Keen to gain new experiences, physio Hayley Tussler has taken on a safeguarding role.
What does an adult safeguarding adviser do?
My colleague Jane Stapleton and I are responsible for ensuring that all safeguarding concerns are reported, both within the organisation and to adult social care. We also ensure any actions are co-ordinated and implemented and that information is shared appropriately. We are responsible for providing level 1 and 2 adult safeguarding and mental capacity and deprivation of liberty training, among others.
Since the introduction of the Care Act in April we are required to provide assurance to the local safeguarding adults board that our organisation is safeguarding adults at risk, therefore we are involved in a number of audits as well as serious incidents.
How have you have made a difference?
We have recently been involved in an incident where abuse was witnessed by someone who works for CSH Surrey in the community. We were able to advise the staff member on the appropriate action to take and to support them through the process of providing police statements as well as the Section 42 enquiry. By reporting the incident, the alleged abuser was removed from the situation until the investigation was completed and the patient was able to continue living in a safe environment. However, I feel the biggest difference I make is providing other CSH Surrey employees (who we call co-owners) with the right tools and support to identify and respond to suspected or actual abuse.
What is your day job and do your duties clash?
This is my day job, but is part time, 22.5 hours a week. CSH Surrey is an employee-owned social enterprise that has provided NHS community nursing and therapy services for adults, children and families in the schools, homes, clinics and hospitals of the Surrey Downs area since 2006. CSH Surrey supports me to work as a physiotherapist throughout the organisation where needed. This allows me to have a good understanding of the operational issues affecting my physiotherapy colleagues and share those within the quality and governance team. I also work as a physiotherapist at the weekend, allowing me to manage my professional and family obligations and strike a good work-life balance.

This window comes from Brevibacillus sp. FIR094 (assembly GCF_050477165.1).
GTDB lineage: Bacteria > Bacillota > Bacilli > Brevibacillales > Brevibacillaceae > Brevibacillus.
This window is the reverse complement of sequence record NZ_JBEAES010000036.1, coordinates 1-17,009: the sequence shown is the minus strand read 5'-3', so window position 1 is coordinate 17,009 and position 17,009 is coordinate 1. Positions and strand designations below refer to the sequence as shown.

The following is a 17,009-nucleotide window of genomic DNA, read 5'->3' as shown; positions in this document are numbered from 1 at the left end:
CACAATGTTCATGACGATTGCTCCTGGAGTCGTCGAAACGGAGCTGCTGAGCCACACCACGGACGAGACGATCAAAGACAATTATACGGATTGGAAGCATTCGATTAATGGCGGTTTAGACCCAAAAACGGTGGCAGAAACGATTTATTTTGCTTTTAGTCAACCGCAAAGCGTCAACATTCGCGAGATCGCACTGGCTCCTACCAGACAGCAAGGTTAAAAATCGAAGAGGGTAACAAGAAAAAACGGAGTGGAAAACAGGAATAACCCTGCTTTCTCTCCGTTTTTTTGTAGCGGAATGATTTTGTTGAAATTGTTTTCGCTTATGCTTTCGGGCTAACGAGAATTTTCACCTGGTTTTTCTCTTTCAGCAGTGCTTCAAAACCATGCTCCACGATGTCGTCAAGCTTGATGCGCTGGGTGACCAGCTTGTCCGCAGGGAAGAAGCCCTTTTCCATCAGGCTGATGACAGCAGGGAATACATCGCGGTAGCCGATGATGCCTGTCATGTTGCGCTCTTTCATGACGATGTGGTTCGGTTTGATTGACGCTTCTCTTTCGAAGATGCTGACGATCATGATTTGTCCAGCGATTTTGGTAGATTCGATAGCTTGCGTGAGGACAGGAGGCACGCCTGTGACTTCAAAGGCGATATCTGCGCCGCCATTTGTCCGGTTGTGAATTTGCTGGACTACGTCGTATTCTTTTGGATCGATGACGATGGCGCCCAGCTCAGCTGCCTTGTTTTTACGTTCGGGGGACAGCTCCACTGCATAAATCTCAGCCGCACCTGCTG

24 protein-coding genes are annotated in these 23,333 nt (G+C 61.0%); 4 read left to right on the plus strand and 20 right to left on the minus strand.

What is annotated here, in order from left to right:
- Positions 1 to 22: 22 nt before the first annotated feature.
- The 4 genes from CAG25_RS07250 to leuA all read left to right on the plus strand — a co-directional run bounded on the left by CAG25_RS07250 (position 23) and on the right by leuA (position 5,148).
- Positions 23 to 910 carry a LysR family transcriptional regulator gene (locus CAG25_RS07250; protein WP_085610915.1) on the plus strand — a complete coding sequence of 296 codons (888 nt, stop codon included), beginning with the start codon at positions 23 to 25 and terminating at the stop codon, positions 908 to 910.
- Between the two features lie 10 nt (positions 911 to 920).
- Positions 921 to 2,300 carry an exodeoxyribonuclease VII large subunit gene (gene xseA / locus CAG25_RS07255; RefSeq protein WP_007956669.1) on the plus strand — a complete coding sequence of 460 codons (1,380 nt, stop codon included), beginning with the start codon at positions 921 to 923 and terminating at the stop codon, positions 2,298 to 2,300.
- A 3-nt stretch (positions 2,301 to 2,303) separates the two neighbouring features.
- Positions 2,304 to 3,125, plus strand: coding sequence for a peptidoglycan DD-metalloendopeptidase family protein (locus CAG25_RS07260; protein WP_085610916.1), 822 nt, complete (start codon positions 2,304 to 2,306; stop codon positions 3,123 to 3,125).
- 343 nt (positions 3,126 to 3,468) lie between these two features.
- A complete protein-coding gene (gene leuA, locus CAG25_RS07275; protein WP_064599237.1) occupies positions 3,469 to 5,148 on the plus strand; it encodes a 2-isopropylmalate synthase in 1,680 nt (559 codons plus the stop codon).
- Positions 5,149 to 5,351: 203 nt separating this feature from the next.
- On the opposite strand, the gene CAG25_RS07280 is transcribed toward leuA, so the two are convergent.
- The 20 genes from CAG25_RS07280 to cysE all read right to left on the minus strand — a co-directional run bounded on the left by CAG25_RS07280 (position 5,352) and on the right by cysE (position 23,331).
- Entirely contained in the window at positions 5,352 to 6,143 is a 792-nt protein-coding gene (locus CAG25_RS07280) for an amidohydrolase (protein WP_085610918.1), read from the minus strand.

Are you paid more for this role?
No, but it has allowed me to bring a different perspective to adult safeguarding.
Are physios well equipped to take on this role – if so, why?
I feel strongly that as physios we all have the skills to not only take on this role but to do it well. A number of us work closely with adults at risk and are able to look at those individuals holistically. We are competent at assessing mental capacity and working in best interests and not afraid to question practice, ask difficult questions and reflect on our own practice as well as that of our teams.
Could physio staff be more confident about expanding their roles?
I have been exceptionally lucky to work for an employer who has supported me to take my interest and turn it into a role that has been historically filled by nurses. I have been able to bring a different perspective to the arena and that can only be good for adult safeguarding. It was a big step to take but I feel it has been an excellent learning experience for both me and those I work with. For this reason, I feel more physios should look at roles outside the norm to enable our profession to grow and give other professions a more comprehensive understanding of our perspective and our skill set outside of treating patients.
How do you relax?
My job can be stressful but no more than managing a busy ward and physio team! I have a young family so spending time with them is my biggest joy but to relax I enjoy reading, Pilates and yoga. I am also a huge rugby fan so I try to watch games as often as I can. fl
- Hayley Tussler is an adult safeguarding adviser with CSH Surrey
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